Archaeologists on the site of the Grantham Southern Relief Road have discovered a range of Roman and Iron Age items, including quarry pits and a cemetery.
Since November, a team of more than 15 archaeologists has been carrying out investigations to ensure that any remains affected by the new road are protected or recorded.
A team of more than 15 archaeologists have been carrying out investigations since November to ensure that any remains affected by the new road are protected or recorded.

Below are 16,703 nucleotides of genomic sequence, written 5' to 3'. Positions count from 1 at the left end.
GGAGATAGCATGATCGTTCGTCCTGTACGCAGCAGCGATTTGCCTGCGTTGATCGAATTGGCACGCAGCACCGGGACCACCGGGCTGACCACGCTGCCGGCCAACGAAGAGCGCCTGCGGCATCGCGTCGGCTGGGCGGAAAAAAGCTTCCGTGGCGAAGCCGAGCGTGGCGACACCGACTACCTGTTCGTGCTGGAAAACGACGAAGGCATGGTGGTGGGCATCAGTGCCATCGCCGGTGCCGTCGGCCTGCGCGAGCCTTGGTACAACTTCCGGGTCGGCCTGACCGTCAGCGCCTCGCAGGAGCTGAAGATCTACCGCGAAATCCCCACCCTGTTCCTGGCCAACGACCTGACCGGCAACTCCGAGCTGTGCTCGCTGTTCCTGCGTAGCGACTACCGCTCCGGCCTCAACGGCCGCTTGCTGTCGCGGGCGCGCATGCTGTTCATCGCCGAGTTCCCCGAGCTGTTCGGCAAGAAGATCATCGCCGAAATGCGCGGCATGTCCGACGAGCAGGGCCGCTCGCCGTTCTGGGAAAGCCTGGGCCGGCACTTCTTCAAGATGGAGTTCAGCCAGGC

Catherine Edwards, project manager for AOC Archaeology – the firm contracted to research the site’s archaeology – said: “This is a very interesting and mysterious site that has really allowed us to sink our teeth in so that we can learn more about what was happening in this area of Grantham centuries ago, particularly during Roman times.
“The archaeology we’ve been finding includes lots of linear ditches, quarry pits, kilns, coins and a cemetery, but we’re also finding unexpected remains like a stone wall near to a metalled / roughly paved surface with an earlier ditch underneath.”
The Grantham Southern Relief Road will join the A52 at Somerby Hill to the A1, thereby avoiding the need to drive through the town centre.
Lincolnshire County Council hopes the road will be open by 2019.